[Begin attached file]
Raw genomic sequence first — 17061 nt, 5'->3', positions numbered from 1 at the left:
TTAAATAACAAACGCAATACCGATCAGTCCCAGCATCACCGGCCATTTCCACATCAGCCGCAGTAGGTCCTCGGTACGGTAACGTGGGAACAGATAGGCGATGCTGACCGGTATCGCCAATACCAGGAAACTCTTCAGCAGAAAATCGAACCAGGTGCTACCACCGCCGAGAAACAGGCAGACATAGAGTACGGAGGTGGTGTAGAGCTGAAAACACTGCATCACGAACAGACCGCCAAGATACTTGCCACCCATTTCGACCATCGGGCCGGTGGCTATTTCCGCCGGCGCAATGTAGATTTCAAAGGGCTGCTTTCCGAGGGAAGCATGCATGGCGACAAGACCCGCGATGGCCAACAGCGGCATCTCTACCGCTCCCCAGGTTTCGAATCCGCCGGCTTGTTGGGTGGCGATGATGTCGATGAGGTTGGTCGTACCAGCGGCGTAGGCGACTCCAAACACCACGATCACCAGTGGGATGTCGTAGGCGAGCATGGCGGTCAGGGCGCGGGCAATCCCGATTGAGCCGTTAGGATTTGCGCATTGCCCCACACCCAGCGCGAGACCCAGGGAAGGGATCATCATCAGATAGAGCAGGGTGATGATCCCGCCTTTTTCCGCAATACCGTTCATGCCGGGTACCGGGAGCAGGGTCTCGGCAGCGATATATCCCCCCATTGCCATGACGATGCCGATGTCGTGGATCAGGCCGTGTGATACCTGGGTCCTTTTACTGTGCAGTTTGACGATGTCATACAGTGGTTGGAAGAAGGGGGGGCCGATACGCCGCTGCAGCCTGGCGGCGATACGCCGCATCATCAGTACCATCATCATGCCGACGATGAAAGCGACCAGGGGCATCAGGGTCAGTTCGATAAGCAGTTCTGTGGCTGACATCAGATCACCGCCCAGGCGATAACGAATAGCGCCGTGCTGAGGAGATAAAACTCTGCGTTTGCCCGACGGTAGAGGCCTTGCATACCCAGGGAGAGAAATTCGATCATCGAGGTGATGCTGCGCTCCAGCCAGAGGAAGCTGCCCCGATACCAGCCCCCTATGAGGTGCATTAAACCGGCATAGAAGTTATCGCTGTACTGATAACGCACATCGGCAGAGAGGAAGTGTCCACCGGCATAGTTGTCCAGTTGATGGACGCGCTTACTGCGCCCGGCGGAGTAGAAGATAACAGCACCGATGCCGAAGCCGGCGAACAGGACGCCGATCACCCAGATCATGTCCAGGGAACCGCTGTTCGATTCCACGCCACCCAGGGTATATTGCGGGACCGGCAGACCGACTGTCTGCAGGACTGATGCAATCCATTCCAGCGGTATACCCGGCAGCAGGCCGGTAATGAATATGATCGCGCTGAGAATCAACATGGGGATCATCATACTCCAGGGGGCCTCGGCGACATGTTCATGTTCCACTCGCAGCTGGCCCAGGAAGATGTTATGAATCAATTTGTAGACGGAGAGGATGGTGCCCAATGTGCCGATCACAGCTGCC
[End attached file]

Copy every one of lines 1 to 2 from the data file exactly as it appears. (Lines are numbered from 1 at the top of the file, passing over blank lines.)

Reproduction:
Raw genomic sequence first — 17061 nt, 5'->3', positions numbered from 1 at the left:
TTAAATAACAAACGCAATACCGATCAGTCCCAGCATCACCGGCCATTTCCACATCAGCCGCAGTAGGTCCTCGGTACGGTAACGTGGGAACAGATAGGCGATGCTGACCGGTATCGCCAATACCAGGAAACTCTTCAGCAGAAAATCGAACCAGGTGCTACCACCGCCGAGAAACAGGCAGACATAGAGTACGGAGGTGGTGTAGAGCTGAAAACACTGCATCACGAACAGACCGCCAAGATACTTGCCACCCATTTCGACCATCGGGCCGGTGGCTATTTCCGCCGGCGCAATGTAGATTTCAAAGGGCTGCTTTCCGAGGGAAGCATGCATGGCGACAAGACCCGCGATGGCCAACAGCGGCATCTCTACCGCTCCCCAGGTTTCGAATCCGCCGGCTTGTTGGGTGGCGATGATGTCGATGAGGTTGGTCGTACCAGCGGCGTAGGCGACTCCAAACACCACGATCACCAGTGGGATGTCGTAGGCGAGCATGGCGGTCAGGGCGCGGGCAATCCCGATTGAGCCGTTAGGATTTGCGCATTGCCCCACACCCAGCGCGAGACCCAGGGAAGGGATCATCATCAGATAGAGCAGGGTGATGATCCCGCCTTTTTCCGCAATACCGTTCATGCCGGGTACCGGGAGCAGGGTCTCGGCAGCGATATATCCCCCCATTGCCATGACGATGCCGATGTCGTGGATCAGGCCGTGTGATACCTGGGTCCTTTTACTGTGCAGTTTGACGATGTCATACAGTGGTTGGAAGAAGGGGGGGCCGATACGCCGCTGCAGCCTGGCGGCGATACGCCGCATCATCAGTACCATCATCATGCCGACGATGAAAGCGACCAGGGGCATCAGGGTCAGTTCGATAAGCAGTTCTGTGGCTGACATCAGATCACCGCCCAGGCGATAACGAATAGCGCCGTGCTGAGGAGATAAAACTCTGCGTTTGCCCGACGGTAGAGGCCTTGCATACCCAGGGAGAGAAATTCGATCATCGAGGTGATGCTGCGCTCCAGCCAGAGGAAGCTGCCCCGATACCAGCCCCCTATGAGGTGCATTAAACCGGCATAGAAGTTATCGCTGTACTGATAACGCACATCGGCAGAGAGGAAGTGTCCACCGGCATAGTTGTCCAGTTGATGGACGCGCTTACTGCGCCCGGCGGAGTAGAAGATAACAGCACCGATGCCGAAGCCGGCGAACAGGACGCCGATCACCCAGATCATGTCCAGGGAACCGCTGTTCGATTCCACGCCACCCAGGGTATATTGCGGGACCGGCAGACCGACTGTCTGCAGGACTGATGCAATCCATTCCAGCGGTATACCCGGCAGCAGGCCGGTAATGAATATGATCGCGCTGAGAATCAACATGGGGATCATCATACTCCAGGGGGCCTCGGCGACATGTTCATGTTCCACTCGCAGCTGGCCCAGGAAGATGTTATGAATCAATTTGTAGACGGAGAGGATGGTGCCCAATGTGCCGATCACAGCTGCC